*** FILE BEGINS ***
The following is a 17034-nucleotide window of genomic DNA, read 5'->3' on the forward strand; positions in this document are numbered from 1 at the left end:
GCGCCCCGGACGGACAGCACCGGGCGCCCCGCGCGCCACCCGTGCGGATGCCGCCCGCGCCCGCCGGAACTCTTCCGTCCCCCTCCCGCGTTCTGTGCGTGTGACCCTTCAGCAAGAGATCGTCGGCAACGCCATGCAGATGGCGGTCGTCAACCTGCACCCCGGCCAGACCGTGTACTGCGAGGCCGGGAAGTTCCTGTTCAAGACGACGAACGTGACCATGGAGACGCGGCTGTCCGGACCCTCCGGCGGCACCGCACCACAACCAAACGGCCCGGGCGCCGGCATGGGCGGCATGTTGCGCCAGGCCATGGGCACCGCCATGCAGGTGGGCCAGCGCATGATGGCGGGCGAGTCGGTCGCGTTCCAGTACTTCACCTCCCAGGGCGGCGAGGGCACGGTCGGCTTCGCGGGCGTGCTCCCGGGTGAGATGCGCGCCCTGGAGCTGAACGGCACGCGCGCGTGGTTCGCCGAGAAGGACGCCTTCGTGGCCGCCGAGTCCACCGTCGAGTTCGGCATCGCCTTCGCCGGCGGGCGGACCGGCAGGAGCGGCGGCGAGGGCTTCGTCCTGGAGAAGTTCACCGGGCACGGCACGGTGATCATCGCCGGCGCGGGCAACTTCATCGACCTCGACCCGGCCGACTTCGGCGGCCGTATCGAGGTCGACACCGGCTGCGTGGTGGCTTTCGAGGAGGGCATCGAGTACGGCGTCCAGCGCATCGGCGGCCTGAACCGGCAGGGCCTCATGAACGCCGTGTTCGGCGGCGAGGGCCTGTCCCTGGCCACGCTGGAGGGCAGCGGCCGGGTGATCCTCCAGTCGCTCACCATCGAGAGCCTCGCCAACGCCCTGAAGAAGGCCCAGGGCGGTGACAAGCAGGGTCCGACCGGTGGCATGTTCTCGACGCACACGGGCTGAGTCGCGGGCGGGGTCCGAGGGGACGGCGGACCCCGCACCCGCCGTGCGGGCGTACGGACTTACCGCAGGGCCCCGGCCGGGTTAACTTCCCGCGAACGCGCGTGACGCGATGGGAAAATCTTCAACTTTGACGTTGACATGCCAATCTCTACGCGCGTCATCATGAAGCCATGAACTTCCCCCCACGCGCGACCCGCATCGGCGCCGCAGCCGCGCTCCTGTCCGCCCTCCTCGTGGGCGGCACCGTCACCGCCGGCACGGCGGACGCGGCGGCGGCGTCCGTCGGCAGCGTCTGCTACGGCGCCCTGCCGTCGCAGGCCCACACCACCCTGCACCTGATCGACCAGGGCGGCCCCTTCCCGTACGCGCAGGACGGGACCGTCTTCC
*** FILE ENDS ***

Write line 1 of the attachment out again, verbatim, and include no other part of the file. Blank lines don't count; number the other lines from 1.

The following is a 17034-nucleotide window of genomic DNA, read 5'->3' on the forward strand; positions in this document are numbered from 1 at the left end: